Nonfiction


Manuka Road

posted Feb 29, 2016, 8:09 PM by Grace Bridges

Published in The Island Review, October 2015 (link to full text)

All the way along the road are the trees. Manuka. Always the manuka, reasserting its original dominance. This is not the fringe of urban settlement. This is within sight of the very heart of New Zealand’s biggest city, as proven by the volumes of traffic that pass me. But we are reminded ever and again that we are newcomers here, that the trees and birds owned this place before our ancestors came or the builders with their clever kitset houses in the latest models for each era of architecture. In every direction there is forest canopy, blanketing the rumpled hillscape, obscuring the marks of civilisation. The manuka swallows our roofs and we are at ease in the clattering greenery, for the land has been good to us.


Long Distance Friends

posted Jun 19, 2015, 6:07 PM by Grace Bridges   [ updated Jun 19, 2015, 6:07 PM ]

(First published in The Mayo Review, Spring 2015)

Shall I tell you what it is like to have friends in other places?

We share so much of a common soul, yet live so far away. In my case, in another country, half a world distant, my jungle shores, your Midwest corn or Southern heat or European je-ne-sais-quoi. We have spoken often yet, frequently, we’ve never met. I’ve read the writings that let me into your mind, stories all the richer for knowing the person who wove them.

I sit in my attic overlooking the sea and read your words, peer at your pixellated face on the screen, try and fail to speak of the scope of my life. Here, I’ll put a fisheye lens on my webcam. Can you see the whole world now? Forever we are running into limits, but here I am tucked up in bed, reading your books, sifting your thoughts.

I wander my beaches in a winter wind and wonder, will you ever join me here? What will you think of it all—will it live up to the hype, will it be as you thought it might? Perhaps it’ll be a different thing altogether, with you in it.

There have been chat sessions, video calls, and emails back and forth. Social media banalities, glimpses in painstakingly chosen images, random statements, discussions. It all counts in varying degrees to make a friend out of a far-off stranger.

Shall I tell you how it is to visit one long known thusly?

There is the clash and hubbub of arrival, a bus terminal or airport maybe, a first formal meeting. We keep distance carefully. We are familiar, but how will this work in person?

In the first days we discover mannerisms and personality that could never transmit digitally. We laugh, nervous to begin with, then more easily. We play games, and walk, cook and eat shared meals, shop and dine a little. This, then, is your life—with me strangely in it for a little while.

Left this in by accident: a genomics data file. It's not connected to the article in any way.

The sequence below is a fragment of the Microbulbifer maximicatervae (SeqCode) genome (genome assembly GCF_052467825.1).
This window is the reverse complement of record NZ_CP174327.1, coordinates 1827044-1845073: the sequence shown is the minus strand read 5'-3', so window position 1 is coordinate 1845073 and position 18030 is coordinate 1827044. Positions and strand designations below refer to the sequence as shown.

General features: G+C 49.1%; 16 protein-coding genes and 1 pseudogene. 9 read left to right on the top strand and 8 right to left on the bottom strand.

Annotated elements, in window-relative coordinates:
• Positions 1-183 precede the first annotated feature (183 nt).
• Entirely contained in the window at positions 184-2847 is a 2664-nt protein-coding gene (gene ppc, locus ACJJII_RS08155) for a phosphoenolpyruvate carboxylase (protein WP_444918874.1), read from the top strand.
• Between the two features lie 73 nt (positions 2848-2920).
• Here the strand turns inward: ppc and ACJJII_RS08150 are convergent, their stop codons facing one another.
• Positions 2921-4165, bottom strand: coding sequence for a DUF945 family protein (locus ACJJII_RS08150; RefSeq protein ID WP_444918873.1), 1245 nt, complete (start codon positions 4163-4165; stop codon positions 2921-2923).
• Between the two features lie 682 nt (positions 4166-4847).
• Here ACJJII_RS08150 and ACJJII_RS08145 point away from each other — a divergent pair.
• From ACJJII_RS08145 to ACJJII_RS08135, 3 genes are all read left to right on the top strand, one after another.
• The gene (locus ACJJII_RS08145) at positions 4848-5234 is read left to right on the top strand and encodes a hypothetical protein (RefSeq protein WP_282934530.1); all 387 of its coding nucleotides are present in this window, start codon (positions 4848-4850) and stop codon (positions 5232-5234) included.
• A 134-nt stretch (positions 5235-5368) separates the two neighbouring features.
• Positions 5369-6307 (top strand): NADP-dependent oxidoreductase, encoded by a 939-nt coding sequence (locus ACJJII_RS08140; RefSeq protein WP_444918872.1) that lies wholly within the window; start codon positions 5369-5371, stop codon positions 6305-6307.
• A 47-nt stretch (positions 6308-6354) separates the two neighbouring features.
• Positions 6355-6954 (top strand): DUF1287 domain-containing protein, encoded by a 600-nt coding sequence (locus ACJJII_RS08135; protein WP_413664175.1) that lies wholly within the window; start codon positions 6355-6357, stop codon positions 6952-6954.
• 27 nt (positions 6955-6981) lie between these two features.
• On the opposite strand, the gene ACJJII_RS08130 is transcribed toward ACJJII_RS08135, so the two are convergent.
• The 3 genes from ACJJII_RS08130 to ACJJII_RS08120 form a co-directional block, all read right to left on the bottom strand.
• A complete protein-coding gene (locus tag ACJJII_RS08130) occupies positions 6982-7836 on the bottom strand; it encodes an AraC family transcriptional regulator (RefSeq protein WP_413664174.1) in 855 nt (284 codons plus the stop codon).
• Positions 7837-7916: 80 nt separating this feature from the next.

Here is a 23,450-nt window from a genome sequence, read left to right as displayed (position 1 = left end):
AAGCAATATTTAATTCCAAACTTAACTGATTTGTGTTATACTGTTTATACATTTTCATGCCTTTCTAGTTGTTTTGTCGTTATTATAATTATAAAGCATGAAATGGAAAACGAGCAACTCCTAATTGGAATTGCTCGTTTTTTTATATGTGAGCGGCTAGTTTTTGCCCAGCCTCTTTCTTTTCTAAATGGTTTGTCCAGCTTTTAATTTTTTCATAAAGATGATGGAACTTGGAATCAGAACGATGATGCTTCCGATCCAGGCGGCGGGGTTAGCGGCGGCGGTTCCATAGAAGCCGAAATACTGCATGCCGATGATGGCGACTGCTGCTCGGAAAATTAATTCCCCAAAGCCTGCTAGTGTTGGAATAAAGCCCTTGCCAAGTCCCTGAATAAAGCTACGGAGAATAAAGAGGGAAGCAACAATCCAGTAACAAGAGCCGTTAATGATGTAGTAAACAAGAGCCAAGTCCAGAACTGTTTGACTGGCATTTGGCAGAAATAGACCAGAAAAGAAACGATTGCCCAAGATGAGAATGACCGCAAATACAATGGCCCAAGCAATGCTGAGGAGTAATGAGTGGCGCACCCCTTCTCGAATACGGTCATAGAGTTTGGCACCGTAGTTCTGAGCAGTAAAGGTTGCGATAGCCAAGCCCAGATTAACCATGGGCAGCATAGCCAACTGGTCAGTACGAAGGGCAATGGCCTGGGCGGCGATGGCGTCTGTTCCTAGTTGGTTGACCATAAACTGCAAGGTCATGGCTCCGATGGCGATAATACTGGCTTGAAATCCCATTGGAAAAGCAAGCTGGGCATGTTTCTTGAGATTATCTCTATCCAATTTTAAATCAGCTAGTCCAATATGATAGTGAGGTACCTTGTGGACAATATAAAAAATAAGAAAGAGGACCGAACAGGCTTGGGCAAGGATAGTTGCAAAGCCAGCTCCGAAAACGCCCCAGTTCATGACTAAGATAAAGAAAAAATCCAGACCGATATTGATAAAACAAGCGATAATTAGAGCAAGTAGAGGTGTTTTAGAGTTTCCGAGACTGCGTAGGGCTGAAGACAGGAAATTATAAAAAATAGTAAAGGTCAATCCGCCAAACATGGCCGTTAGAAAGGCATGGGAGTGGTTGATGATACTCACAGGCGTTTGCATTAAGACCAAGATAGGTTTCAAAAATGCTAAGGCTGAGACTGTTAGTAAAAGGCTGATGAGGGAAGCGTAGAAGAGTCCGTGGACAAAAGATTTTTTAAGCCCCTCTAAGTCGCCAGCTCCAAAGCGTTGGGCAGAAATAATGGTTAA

We bespeak the writing. Passions rise as yes, you know exactly what I mean, and I you. Giggling, golden, over something fresh that happens when we’re in the same room. Learning to interpret nuances of expressions too subtle for the internet.

The corn is your ocean, swaying in the wind, rippling over gentle hills in long waves. Oh, land—beautiful, but not my own. Straight roads and flat places and signs in mileage and odd-to-me driving rules, peculiar naming words, everything custom order, and many other things I’ve never experienced before. I pack it all into my head. I’ll write about it later.

Your windows are all vertical, your screen doors are glass, your house is coated in…plastic? Your food is often strange to me; you speak foreign words in an accent that, sadly too often, I have been taught to mock. I must be extra careful what I eat in the Land of the Free, because processed foods too often have ingredients best avoided and even what seems good may have something undesirable in it. Also because buffets are cheap and my eyes can get the better of my stomach.

I become more comfortable with all these things as time goes by, day by shining day. But I have a home too, a home that misses me very much, where the waves cry out to my muse in their sunshine-tinkly-sparkly voice or their thunderous-stormy-bass voice, or with no voice at all except for the hushing of the wind. That is my water, and it wants me back.

Shall I tell you how it is to go home?

Sadness crests like a tsunami just out of sight. One more departure. One more teardrop seaglass gem for my collection of ephemeral jewellery. I won’t really be gone, not with all the connecting we do almost every single day. We’ll talk richer now for having breathed the same air awhile.

Oh, we’ll still laugh at the differences, tangle over dialects and varying grammars, poke at cultural references, recall with fondness the times of shoulder-to-shoulderness. We’ll make wild plans to travel again, to meet in even stranger places. Make and shake and break like shards in the winds of fate. Will we ever even meet again? I’ll walk my beach and think, you could be here. You could.

Then, beyond all of these strangenesses we find we are the same; then the human spirit connects across cultural divides, across language barriers, across distance (I have stepped in your earth now); then we can read each other like a book. Then I know what you are thinking even when you are in pixels on a bad connection that is good in all the ways that count. That makes all the partings bearable and pays me back in full for the lack of you in the constant now.